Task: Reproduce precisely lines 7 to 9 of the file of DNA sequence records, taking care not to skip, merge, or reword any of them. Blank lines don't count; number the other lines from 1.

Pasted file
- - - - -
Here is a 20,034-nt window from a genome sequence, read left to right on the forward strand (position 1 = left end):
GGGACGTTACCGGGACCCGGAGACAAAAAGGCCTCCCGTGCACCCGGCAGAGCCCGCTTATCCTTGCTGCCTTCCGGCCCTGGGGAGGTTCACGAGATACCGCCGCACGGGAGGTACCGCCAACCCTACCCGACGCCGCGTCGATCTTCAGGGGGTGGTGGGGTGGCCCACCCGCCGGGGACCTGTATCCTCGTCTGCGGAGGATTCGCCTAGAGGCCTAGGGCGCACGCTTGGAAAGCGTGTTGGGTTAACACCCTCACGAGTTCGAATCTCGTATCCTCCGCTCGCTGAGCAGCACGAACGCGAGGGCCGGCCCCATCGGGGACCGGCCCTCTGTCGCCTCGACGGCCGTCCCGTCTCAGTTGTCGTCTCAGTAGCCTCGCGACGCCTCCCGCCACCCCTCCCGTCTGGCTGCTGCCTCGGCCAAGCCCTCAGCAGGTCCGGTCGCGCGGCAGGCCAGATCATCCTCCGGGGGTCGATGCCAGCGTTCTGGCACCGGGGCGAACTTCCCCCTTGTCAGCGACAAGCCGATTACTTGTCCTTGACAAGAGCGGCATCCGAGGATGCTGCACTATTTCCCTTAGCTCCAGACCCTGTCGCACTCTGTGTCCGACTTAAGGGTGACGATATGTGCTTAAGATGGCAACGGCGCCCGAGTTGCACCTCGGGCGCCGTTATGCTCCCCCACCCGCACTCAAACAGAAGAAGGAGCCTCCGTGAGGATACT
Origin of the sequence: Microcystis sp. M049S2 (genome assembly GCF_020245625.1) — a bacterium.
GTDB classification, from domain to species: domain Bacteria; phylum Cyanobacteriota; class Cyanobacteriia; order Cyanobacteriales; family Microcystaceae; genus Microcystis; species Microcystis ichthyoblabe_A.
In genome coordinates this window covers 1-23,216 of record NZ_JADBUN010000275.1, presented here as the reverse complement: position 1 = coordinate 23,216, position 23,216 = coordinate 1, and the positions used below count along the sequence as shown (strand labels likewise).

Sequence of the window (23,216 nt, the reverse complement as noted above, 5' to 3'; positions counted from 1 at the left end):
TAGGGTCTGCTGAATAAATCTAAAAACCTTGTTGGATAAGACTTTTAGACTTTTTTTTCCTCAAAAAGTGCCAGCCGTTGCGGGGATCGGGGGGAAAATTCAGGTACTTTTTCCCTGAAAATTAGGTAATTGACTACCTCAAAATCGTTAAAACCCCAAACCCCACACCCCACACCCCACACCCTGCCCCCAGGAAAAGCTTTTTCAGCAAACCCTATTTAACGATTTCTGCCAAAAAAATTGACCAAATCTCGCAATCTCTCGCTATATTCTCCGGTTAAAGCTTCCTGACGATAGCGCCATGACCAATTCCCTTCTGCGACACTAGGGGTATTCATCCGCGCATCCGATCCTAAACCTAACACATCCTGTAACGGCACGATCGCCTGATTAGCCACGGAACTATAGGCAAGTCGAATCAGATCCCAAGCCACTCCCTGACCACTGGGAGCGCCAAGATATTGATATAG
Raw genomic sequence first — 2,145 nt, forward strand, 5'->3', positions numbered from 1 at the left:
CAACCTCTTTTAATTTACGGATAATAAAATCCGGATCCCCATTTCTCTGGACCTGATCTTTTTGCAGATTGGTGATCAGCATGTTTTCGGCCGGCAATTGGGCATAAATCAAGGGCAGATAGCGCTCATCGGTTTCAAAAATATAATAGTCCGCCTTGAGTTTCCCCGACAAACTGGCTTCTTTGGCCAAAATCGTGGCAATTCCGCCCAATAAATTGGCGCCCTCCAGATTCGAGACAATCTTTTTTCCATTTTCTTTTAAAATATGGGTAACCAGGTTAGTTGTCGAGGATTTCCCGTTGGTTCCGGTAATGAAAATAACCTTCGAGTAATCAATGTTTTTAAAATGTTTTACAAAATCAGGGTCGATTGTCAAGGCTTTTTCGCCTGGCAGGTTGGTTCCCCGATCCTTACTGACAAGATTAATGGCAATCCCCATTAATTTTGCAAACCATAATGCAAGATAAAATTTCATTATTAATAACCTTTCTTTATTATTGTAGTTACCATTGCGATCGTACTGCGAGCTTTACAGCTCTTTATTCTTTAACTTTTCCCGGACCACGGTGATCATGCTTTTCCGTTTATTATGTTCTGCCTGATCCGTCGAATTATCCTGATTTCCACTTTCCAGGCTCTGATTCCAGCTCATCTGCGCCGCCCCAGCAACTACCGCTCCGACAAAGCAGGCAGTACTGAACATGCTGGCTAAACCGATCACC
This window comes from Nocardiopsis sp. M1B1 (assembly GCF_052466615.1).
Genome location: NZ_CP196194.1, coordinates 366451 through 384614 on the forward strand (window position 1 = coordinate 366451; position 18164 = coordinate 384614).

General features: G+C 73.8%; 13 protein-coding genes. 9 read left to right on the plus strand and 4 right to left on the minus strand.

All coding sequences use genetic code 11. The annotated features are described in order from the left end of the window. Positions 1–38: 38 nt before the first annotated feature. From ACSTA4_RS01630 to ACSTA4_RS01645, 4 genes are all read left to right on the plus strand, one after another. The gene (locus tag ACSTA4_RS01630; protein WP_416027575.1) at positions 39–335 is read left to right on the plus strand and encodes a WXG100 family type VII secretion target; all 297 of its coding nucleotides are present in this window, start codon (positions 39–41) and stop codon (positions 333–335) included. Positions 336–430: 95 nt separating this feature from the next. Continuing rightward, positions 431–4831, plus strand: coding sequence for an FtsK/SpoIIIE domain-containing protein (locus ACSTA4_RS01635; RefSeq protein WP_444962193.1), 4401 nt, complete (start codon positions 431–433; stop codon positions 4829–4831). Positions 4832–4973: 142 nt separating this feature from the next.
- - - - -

TAGGGTCTGCTGAATAAATCTAAAAACCTTGTTGGATAAGACTTTTAGACTTTTTTTTCCTCAAAAAGTGCCAGCCGTTGCGGGGATCGGGGGGAAAATTCAGGTACTTTTTCCCTGAAAATTAGGTAATTGACTACCTCAAAATCGTTAAAACCCCAAACCCCACACCCCACACCCCACACCCTGCCCCCAGGAAAAGCTTTTTCAGCAAACCCTATTTAACGATTTCTGCCAAAAAAATTGACCAAATCTCGCAATCTCTCGCTATATTCTCCGGTTAAAGCTTCCTGACGATAGCGCCATGACCAATTCCCTTCTGCGACACTAGGGGTATTCATCCGCGCATCCGATCCTAAACCTAACACATCCTGTAACGGCACGATCGCCTGATTAGCCACGGAACTATAGGCAAGTCGAATCAGATCCCAAGCCACTCCCTGACCACTGGGAGCGCCAAGATATTGATATAG
Raw genomic sequence first — 2,145 nt, forward strand, 5'->3', positions numbered from 1 at the left:
CAACCTCTTTTAATTTACGGATAATAAAATCCGGATCCCCATTTCTCTGGACCTGATCTTTTTGCAGATTGGTGATCAGCATGTTTTCGGCCGGCAATTGGGCATAAATCAAGGGCAGATAGCGCTCATCGGTTTCAAAAATATAATAGTCCGCCTTGAGTTTCCCCGACAAACTGGCTTCTTTGGCCAAAATCGTGGCAATTCCGCCCAATAAATTGGCGCCCTCCAGATTCGAGACAATCTTTTTTCCATTTTCTTTTAAAATATGGGTAACCAGGTTAGTTGTCGAGGATTTCCCGTTGGTTCCGGTAATGAAAATAACCTTCGAGTAATCAATGTTTTTAAAATGTTTTACAAAATCAGGGTCGATTGTCAAGGCTTTTTCGCCTGGCAGGTTGGTTCCCCGATCCTTACTGACAAGATTAATGGCAATCCCCATTAATTTTGCAAACCATAATGCAAGATAAAATTTCATTATTAATAACCTTTCTTTATTATTGTAGTTACCATTGCGATCGTACTGCGAGCTTTACAGCTCTTTATTCTTTAACTTTTCCCGGACCACGGTGATCATGCTTTTCCGTTTATTATGTTCTGCCTGATCCGTCGAATTATCCTGATTTCCACTTTCCAGGCTCTGATTCCAGCTCATCTGCGCCGCCCCAGCAACTACCGCTCCGACAAAGCAGGCAGTACTGAACATGCTGGCTAAACCGATCACC